Here is a picture of my first view of the rim, just minutes before the lake spread itself out before me.

More Snow than Jersey

Before doing anything else, I drove immediately to Lost Creek Campground, where I set up my tent and stored my food in the animal proof locker. I couldn't help but ponder what a bear frustrated by the smell of food and the inability to get at it might do, but there was much to do and see, so that thought soon left my mind.

Once I'd established my place, I took a drive around the rim of the lake. Despite the haze created by all the forest fires, every view I had of the lake was simply stunning. I won't bore you with all of my pictures, but this one shows the brilliant blue of the water.

Deep Blue

Eating lunch at the Rim Village Cafe, I had my first ever celebrity sighting. Who would have thought I'd see a celebrity at a National Park? Anyway, I got a sly picture of Jin from Lost as he was snapping photos of his family. Daniel, I wanted to call and tell you, but there was no cell phone reception. It's him. Don't doubt me. I almost ran into him when we were both trying to get spoons from the dispenser.

Celebrity Sighting!

I spent most of the afternoon relaxing at my campsite. Around 4 p.m., I drove out to Watchman Overlook and hiked to the top of Watchman Peak, where I intended to stay until sunset. When I checked the day before I left, the trail was still closed, but the trail crew managed to dig through the 8 foot bank that remained on one side of the peak so that my plan to hike to the top would not be foiled. After about 3 hours and 100 pages in my novel, I was getting too cold and headed back down the trail.

Things Are Looking Up

It wasn't until I arrived at the car that I realized I'd either lost my keys or locked them inside. Fortunately for me, a lovely crew of folks from Illinois had a wire hanger and the skill to break into a car. It took a while, but at least I didn't have to get someone to take me to the ranger station. It doesn't seem like AAA would come out to the national parks. Unfortunately for me, my plan to take killer pictures of the sunset were bumped to the next night.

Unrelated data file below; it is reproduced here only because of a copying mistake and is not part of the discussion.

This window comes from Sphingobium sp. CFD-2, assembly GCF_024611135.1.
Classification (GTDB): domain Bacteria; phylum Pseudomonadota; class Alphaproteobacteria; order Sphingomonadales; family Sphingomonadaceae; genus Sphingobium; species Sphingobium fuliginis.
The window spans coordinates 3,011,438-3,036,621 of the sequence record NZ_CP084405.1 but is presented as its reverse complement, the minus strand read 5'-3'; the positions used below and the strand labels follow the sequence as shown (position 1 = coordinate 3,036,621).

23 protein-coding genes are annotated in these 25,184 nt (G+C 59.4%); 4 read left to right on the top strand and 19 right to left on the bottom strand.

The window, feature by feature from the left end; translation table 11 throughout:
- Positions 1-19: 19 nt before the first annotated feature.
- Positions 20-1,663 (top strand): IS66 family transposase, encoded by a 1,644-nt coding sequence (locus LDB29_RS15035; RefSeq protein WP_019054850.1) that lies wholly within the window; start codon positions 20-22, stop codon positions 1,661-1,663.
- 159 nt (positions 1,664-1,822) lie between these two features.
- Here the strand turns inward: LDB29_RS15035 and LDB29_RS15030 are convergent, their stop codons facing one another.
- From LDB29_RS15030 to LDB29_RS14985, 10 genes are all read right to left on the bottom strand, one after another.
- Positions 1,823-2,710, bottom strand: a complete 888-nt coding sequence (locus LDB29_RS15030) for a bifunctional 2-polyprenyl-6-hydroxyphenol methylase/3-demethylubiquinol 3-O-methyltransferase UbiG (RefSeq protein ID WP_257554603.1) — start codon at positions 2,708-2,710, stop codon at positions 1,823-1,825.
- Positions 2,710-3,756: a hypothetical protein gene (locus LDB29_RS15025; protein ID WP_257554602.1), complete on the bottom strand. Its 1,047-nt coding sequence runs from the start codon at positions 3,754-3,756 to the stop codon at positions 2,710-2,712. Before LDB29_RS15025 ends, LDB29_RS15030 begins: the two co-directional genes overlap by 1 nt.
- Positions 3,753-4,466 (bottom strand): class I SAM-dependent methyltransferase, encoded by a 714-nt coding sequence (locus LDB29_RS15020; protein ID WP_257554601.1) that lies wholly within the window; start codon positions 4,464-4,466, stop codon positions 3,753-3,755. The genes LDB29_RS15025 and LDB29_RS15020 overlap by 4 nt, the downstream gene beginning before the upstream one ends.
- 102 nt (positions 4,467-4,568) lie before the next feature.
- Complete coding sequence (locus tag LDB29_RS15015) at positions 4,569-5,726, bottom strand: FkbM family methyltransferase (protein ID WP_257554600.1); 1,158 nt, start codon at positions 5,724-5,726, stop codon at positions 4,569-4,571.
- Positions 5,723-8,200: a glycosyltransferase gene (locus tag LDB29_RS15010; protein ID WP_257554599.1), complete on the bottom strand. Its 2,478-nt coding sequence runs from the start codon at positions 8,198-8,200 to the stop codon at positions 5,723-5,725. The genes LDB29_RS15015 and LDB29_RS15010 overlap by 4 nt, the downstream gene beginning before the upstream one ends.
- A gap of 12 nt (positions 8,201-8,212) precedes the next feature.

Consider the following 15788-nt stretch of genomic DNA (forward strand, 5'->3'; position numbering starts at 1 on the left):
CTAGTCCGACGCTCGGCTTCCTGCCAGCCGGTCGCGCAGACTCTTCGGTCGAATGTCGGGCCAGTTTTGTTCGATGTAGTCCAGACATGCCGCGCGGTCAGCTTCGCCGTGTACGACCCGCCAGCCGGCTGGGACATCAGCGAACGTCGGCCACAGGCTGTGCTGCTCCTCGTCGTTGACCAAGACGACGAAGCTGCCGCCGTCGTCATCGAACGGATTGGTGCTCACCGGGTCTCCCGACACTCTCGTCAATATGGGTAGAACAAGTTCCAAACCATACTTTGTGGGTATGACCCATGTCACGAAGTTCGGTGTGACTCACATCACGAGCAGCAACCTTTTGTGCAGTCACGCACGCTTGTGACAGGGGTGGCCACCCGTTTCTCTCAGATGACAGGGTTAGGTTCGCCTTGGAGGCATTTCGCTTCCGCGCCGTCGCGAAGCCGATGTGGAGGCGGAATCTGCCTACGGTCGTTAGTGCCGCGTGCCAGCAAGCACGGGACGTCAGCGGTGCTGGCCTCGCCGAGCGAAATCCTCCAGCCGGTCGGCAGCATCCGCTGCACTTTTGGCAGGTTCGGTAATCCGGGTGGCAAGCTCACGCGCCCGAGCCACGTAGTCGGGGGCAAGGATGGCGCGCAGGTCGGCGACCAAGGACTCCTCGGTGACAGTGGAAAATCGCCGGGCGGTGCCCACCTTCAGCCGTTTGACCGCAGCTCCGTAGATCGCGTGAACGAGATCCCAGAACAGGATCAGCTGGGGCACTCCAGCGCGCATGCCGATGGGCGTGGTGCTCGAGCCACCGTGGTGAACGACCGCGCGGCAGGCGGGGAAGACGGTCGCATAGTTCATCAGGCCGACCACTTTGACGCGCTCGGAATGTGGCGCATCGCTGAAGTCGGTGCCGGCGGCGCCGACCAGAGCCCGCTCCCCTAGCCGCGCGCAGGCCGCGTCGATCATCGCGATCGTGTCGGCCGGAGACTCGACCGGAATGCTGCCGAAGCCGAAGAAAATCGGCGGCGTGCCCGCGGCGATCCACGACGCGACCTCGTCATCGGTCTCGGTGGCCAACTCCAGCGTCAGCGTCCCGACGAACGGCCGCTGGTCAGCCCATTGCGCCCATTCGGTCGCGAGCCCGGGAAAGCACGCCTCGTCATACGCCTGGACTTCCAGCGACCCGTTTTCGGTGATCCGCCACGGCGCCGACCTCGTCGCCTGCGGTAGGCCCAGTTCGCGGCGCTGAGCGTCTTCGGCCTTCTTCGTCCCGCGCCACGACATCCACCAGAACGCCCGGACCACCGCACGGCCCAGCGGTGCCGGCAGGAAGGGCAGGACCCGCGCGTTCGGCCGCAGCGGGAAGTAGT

Driving back to the campsite was a harrowing experience. Windy roads, along the sides of cliffs, in the deep dark of night, are not fun driving for a weenie like me. I made it back safely, though, and settled in for a restful sleep before another full day.

To be continued...

It's Been Ten Days...

I guess that makes it about time for another post.

The most exciting things that have happened in the past ten days were my trip to Crater Lake and my second preaching engagement of the summer.

I'll be posting some pictures of Crater Lake in the next couple days. First, they need to be edited and uploaded to flickr, but that should happen tomorrow morning. My trip down to the lake was amazing. It made me even more sure that I want to move to the West Coast in the very near future, more specifically, the Pacific Northwest. We'll see how that dream develops in the coming year.

For now, I'm going to delay the report on Crater Lake and give you a little sumthin' sumthin' on the preaching. I'm glad I decided to preach a second time, though with all the talk about summer church work moving at a slower pace, I can't even imagine what the year must be like. Everything seems to come so quickly. There's always something else to do. It's like school: never a moment when you're actually done with everything.

Like the last time, I got a lot of positive feedback. At least three separate people told me I have a gift for preaching and most everyone just assumes I'm planning to become a full-time pastor. I'm not bragging. In fact, I would love it if someone would tell me that I'm terrible at preaching, that I don't have any gifts for pastoral ministry, that ordination should not even be a consideration for me. Instead, I'm beginning to get feeling that Presbyterian membership and ordination might be a path I'm supposed to go down.

It's not that I dread the thought of doing full-time church work, it's just something I've never really considered. There are millions of reasons I can think of that I'm not qualified for ministry, but I suppose no one is ever really qualified. Should I take these people seriously who make unsolicited comments about my future path in the church? or should I ignore all of their wisdom, including that of my supervisor, several retired ministers, and many long-time church members?

Study Prevention Bibles